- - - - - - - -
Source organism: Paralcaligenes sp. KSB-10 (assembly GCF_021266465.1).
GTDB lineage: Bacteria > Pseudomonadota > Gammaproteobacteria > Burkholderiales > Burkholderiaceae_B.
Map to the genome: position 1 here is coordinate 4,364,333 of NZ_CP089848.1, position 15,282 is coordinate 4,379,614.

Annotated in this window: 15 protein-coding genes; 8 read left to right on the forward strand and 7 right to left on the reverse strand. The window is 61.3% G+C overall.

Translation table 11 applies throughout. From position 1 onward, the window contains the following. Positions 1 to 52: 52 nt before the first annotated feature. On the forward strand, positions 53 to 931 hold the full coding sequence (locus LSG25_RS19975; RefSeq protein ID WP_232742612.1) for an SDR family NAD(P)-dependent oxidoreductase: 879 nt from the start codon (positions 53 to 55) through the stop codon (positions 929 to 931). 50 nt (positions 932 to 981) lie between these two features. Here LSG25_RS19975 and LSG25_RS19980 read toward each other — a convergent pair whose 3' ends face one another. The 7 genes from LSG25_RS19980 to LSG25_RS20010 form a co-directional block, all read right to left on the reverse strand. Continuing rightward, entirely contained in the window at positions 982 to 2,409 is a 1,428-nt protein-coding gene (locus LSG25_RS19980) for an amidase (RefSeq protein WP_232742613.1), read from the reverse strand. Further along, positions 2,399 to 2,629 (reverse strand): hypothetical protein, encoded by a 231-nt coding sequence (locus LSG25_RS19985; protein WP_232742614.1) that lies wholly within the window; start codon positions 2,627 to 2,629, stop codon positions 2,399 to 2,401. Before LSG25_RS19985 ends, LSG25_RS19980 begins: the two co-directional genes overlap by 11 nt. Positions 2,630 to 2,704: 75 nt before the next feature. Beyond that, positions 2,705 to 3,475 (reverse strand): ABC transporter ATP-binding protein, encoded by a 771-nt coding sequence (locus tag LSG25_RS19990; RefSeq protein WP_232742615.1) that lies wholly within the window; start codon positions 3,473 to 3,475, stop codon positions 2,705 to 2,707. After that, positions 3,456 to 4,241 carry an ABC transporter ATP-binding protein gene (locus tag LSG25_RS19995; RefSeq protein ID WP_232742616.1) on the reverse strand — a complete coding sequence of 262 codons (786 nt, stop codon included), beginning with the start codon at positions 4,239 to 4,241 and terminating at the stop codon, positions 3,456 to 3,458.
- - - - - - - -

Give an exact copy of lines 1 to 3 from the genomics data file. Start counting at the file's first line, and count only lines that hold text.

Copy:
Source organism: Paralcaligenes sp. KSB-10 (assembly GCF_021266465.1).
GTDB lineage: Bacteria > Pseudomonadota > Gammaproteobacteria > Burkholderiales > Burkholderiaceae_B.
Map to the genome: position 1 here is coordinate 4,364,333 of NZ_CP089848.1, position 15,282 is coordinate 4,379,614.